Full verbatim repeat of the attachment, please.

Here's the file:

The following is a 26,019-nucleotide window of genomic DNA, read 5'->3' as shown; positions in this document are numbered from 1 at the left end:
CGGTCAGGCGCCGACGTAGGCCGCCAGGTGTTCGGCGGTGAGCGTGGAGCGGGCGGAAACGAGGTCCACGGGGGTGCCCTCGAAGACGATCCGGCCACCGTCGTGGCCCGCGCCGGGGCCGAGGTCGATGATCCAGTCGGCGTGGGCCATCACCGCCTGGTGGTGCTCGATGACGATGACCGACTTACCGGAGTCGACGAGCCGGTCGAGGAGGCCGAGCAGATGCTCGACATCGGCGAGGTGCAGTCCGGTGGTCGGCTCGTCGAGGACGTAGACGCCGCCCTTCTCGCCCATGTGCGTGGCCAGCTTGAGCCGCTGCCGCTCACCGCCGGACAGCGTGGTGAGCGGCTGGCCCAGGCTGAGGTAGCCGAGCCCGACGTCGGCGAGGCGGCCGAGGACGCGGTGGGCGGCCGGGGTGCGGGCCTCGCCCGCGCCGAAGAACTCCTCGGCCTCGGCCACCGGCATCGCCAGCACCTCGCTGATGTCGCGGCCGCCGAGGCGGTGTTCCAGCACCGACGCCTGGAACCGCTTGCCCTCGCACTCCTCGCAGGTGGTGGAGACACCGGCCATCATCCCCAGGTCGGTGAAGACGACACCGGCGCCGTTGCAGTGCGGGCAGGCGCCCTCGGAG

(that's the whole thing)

The following is a 26,019-nucleotide window of genomic DNA, read 5'->3' as shown; positions in this document are numbered from 1 at the left end:
CGGTCAGGCGCCGACGTAGGCCGCCAGGTGTTCGGCGGTGAGCGTGGAGCGGGCGGAAACGAGGTCCACGGGGGTGCCCTCGAAGACGATCCGGCCACCGTCGTGGCCCGCGCCGGGGCCGAGGTCGATGATCCAGTCGGCGTGGGCCATCACCGCCTGGTGGTGCTCGATGACGATGACCGACTTACCGGAGTCGACGAGCCGGTCGAGGAGGCCGAGCAGATGCTCGACATCGGCGAGGTGCAGTCCGGTGGTCGGCTCGTCGAGGACGTAGACGCCGCCCTTCTCGCCCATGTGCGTGGCCAGCTTGAGCCGCTGCCGCTCACCGCCGGACAGCGTGGTGAGCGGCTGGCCCAGGCTGAGGTAGCCGAGCCCGACGTCGGCGAGGCGGCCGAGGACGCGGTGGGCGGCCGGGGTGCGGGCCTCGCCCGCGCCGAAGAACTCCTCGGCCTCGGCCACCGGCATCGCCAGCACCTCGCTGATGTCGCGGCCGCCGAGGCGGTGTTCCAGCACCGACGCCTGGAACCGCTTGCCCTCGCACTCCTCGCAGGTGGTGGAGACACCGGCCATCATCCCCAGGTCGGTGAAGACGACACCGGCGCCGTTGCAGTGCGGGCAGGCGCCCTCGGAG